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The Aso Cabinet is in a state of confusion over the question of whether Mr. Yoshifumi Nishikawa should stay on as president of Japan Post Holding Co. While Prime Minister Taro Aso is believed to support the retention of Mr. Nishikawa, Internal Affairs and Communications Minister Kunio Hatoyama firmly opposes it.

Mr. Hatoyama got angry with Japan Post over its plan to sell 70 Kampo no Yado inns and nine housing facilities to a subsidiary of leasing company Orix Corp. for ¥10.9 billion — about one-twentieth the original investment. Then a scandal surfaced in which Japan Post failed to prevent some firms from mailing direct mail catalogs at postal fees discounted for disabled people’s organizations. Still, Japan Post group registered a ¥422.7 billion profit in fiscal 2008, and Japan Post directors are expected to propose retaining Mr. Nishikawa as president at the June 29 shareholders’ meeting. Representing the government as the sole shareholder of the company, a Finance Ministry official will attend that meeting.

Mr. Hatoyama has made it clear that if Mr. Nishikawa is retained as president, he will invoke his authority to rescind the decision. That would lead to Cabinet disunity as his decision would run counter to Finance Minister Kaoru Yosano’s intention.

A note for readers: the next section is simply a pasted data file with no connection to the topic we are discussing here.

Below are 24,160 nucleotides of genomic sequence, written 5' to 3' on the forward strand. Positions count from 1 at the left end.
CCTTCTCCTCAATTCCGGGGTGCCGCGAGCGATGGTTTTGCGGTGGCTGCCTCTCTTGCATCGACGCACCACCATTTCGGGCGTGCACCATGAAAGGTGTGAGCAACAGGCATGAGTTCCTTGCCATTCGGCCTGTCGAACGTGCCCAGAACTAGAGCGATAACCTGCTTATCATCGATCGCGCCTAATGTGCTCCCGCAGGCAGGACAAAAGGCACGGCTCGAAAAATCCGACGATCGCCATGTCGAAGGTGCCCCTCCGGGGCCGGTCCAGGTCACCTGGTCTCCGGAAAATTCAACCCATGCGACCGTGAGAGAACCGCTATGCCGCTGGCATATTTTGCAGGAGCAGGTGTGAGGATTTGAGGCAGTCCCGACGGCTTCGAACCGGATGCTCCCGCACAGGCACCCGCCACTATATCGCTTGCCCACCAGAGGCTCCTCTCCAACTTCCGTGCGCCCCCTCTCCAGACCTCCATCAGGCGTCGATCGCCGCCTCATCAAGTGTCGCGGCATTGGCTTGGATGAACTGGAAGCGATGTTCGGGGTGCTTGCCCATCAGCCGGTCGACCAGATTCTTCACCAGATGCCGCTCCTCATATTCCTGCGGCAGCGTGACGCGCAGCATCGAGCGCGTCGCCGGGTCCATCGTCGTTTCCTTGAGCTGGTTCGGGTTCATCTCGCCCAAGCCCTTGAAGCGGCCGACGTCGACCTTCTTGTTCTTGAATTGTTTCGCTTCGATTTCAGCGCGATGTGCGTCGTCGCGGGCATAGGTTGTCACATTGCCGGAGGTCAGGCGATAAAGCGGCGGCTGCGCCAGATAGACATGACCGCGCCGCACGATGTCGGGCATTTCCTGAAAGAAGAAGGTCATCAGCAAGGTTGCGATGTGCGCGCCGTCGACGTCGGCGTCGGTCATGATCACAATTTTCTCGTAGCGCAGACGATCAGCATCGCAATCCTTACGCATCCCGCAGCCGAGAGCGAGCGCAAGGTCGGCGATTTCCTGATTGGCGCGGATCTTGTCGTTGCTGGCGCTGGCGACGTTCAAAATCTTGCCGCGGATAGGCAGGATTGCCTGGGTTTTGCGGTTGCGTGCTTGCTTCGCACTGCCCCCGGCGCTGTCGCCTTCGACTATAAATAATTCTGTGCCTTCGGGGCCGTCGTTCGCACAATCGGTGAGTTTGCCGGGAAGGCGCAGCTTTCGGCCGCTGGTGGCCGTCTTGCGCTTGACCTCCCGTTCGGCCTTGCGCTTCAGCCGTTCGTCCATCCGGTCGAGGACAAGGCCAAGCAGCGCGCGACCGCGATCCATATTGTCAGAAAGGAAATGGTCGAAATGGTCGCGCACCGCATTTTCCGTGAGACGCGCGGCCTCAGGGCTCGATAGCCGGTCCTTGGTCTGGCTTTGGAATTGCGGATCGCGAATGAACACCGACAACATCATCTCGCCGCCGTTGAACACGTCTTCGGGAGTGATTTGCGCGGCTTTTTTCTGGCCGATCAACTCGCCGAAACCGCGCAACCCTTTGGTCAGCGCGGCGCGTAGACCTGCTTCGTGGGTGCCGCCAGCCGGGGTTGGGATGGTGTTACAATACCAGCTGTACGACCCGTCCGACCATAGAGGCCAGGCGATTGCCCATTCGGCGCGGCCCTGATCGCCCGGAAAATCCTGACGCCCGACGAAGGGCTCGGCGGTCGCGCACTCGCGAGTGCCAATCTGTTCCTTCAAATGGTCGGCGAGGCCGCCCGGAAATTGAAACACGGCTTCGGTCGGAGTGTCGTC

Behind Mr. Hatoyama’s stubborn attitude may be the undercurrent of opposition to the postal service privatization that exists among some Liberal Democratic Party politicians. In February, Mr. Aso himself disclosed that he was originally against the privatization plan first pushed by then Prime Minister Junichiro Koizumi.

The fact that Mr. Hatoyama led a group of LDP lawmakers who supported Mr. Aso in the LDP presidential election could be a headache for Mr. Aso. To resolve the confusion in the Cabinet, Mr. Aso must make a difficult decision. As prime minister, he also should make clear his policy toward Japan Post. If he blunders, he will likely find himself in hot water.

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